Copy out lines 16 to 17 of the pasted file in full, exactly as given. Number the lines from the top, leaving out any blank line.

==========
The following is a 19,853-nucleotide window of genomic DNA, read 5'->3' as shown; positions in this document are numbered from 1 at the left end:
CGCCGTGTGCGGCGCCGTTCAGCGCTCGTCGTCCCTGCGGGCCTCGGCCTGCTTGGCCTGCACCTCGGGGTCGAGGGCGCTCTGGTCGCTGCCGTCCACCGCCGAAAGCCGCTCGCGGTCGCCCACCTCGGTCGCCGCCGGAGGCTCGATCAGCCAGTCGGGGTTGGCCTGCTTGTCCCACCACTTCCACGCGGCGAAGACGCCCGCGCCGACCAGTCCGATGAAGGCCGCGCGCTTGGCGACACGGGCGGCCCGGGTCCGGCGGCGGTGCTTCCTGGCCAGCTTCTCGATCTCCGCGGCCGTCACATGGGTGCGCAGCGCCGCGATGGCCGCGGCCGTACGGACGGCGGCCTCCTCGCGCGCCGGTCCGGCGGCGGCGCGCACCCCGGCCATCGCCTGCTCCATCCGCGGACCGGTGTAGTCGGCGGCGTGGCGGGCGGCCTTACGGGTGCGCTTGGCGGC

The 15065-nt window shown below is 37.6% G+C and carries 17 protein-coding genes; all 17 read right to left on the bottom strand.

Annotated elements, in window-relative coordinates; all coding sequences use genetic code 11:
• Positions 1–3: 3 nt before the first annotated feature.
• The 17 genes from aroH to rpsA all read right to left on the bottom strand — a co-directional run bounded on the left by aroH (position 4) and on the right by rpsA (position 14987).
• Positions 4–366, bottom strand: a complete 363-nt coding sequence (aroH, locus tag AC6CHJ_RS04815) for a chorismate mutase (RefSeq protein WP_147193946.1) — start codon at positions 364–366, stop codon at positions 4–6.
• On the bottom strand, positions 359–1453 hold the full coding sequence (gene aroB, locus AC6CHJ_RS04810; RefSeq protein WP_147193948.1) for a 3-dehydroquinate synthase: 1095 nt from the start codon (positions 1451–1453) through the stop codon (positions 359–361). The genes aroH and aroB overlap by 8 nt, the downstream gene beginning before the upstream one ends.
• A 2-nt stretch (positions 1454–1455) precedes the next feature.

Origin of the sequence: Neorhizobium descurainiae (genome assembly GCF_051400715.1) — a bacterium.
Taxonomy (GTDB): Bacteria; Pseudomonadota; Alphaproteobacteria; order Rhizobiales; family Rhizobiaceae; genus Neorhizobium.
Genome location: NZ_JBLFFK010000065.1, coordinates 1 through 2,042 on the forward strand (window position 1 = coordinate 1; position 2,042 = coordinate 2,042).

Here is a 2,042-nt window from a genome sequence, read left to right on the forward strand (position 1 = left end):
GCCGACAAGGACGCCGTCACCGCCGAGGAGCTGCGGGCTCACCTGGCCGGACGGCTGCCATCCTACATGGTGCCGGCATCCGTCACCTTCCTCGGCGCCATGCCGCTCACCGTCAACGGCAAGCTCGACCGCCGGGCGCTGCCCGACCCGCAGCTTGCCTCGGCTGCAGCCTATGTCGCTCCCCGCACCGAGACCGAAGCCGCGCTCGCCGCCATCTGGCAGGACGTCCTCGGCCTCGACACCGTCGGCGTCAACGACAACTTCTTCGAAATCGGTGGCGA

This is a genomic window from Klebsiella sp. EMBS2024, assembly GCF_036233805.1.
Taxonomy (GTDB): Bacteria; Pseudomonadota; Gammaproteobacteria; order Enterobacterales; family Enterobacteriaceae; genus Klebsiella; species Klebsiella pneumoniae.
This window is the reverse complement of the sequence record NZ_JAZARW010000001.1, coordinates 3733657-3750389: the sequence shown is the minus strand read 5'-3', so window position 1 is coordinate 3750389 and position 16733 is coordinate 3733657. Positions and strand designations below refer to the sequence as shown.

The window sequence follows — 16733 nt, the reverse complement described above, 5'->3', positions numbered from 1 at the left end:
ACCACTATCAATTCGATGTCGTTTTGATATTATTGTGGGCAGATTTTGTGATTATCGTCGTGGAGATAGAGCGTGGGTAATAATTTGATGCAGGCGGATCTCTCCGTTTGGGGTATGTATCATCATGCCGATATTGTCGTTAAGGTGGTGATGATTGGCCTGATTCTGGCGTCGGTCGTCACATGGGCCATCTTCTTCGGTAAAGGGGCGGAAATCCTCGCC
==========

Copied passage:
Taxonomy (GTDB): Bacteria; Pseudomonadota; Gammaproteobacteria; order Enterobacterales; family Enterobacteriaceae; genus Klebsiella; species Klebsiella pneumoniae.
This window is the reverse complement of the sequence record NZ_JAZARW010000001.1, coordinates 3733657-3750389: the sequence shown is the minus strand read 5'-3', so window position 1 is coordinate 3750389 and position 16733 is coordinate 3733657. Positions and strand designations below refer to the sequence as shown.